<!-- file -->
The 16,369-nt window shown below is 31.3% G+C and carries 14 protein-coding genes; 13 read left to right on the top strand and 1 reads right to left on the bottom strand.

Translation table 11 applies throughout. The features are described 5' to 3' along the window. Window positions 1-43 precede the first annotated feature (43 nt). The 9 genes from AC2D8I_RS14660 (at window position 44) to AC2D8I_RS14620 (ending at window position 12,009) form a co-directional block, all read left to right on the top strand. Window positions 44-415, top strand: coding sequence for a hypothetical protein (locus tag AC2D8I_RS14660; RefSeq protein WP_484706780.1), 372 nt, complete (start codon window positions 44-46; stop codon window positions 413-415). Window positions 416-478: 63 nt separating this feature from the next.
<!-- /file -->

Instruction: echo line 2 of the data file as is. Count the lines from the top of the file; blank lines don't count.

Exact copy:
Translation table 11 applies throughout. The features are described 5' to 3' along the window. Window positions 1-43 precede the first annotated feature (43 nt). The 9 genes from AC2D8I_RS14660 (at window position 44) to AC2D8I_RS14620 (ending at window position 12,009) form a co-directional block, all read left to right on the top strand. Window positions 44-415, top strand: coding sequence for a hypothetical protein (locus tag AC2D8I_RS14660; RefSeq protein WP_484706780.1), 372 nt, complete (start codon window positions 44-46; stop codon window positions 413-415). Window positions 416-478: 63 nt separating this feature from the next.